Cedar Rapids Weather
City of Fairfax Turns to Private Security Company to Help Patrol the Streets
By Jill Kasparie, Reporter
FAIRFAX, Iowa - The City of Fairfax is taking a unique approach to public safety.
The mayor and city council have noticed an uptick in crime as the city grows. It's currently home to about 2,100 people. Census data shows the population has more than doubled since 1990.
Right now the city contracts with the Linn County Sheriff's Office for patrol service, but they decided they wanted additional enforcement as waves of vandalism and theft started to surface.
A couple weeks ago, for example, Mike Sankot realized his family's garage business was missing something.
"We figure it's around $500 worth," Sankot said.
Someone was stealing from the pile of scrap metal. The Sankot family put up cameras. Shortly after, the sheriff's department caught the criminals. Sankot said the city needs to do something as the city grows.
"They definitely need some eyes and ears around town," Sankot said.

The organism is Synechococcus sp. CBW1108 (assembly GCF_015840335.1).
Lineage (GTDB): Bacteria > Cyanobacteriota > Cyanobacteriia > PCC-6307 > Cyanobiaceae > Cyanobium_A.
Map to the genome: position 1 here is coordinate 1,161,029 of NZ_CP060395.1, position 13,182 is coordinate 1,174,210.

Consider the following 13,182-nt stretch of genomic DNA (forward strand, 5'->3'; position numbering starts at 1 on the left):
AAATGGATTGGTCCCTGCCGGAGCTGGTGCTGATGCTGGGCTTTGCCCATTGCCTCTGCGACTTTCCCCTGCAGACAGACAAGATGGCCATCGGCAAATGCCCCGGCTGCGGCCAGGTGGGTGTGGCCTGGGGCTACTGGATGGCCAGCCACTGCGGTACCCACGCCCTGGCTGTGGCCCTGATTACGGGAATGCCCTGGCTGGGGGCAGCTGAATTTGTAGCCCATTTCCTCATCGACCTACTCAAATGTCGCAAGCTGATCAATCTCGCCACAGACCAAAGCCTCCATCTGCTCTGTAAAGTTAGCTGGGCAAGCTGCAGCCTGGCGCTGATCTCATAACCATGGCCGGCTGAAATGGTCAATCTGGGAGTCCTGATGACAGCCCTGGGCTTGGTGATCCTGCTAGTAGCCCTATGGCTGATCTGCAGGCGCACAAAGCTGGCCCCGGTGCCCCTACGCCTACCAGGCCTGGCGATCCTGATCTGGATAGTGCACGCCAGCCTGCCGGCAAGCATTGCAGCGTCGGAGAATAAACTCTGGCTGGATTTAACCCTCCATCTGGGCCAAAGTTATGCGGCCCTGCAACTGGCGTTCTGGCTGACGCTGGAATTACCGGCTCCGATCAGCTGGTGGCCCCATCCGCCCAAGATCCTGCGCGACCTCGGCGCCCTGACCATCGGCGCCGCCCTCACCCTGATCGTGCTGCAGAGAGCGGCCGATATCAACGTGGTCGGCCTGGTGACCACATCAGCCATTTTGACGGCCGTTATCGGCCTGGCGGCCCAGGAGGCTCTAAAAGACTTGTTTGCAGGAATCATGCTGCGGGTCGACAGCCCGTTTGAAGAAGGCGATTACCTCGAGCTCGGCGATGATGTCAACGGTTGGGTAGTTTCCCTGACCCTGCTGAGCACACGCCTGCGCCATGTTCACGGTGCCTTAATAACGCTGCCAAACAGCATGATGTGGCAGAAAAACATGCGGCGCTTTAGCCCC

City leaders thought the same thing. At the beginning of July, they started paying for extra security for the community.
"We wanted to be kind of progressive with it and come up with an opportunity that when people lay down and go to sleep at night, they know we have somebody out there," said City Councilman Marc Magers.
The council and mayor opted to hired a private company, Per Mar Security, to help keep watch. It's the same group that provides security during county fairs and at businesses in Eastern Iowa. This job, however, is a little different.
"Basically it's a Neighborhood Watch on wheels," said Per Mar Operations Manager Chris Wolfe.
Red cars are already making passes through Fairfax watching for anything out of the ordinary. Wolfe said this is his first time working out a contract to provide security for an entire city.
"I've heard of it elsewhere but nothing around here. So, it's exciting. It's something new and exciting for us to do, for us to get involved with," Wolfe said.
City leaders said, as the community grows, they eventually want to build a new city police department.
"This is kind of a step in that direction, and we'll see how that turns out," Magers said.
Per Mar will work with the city on a trial basis for 90 days. After that, the city will assess how the idea panned out and if the extra security is working.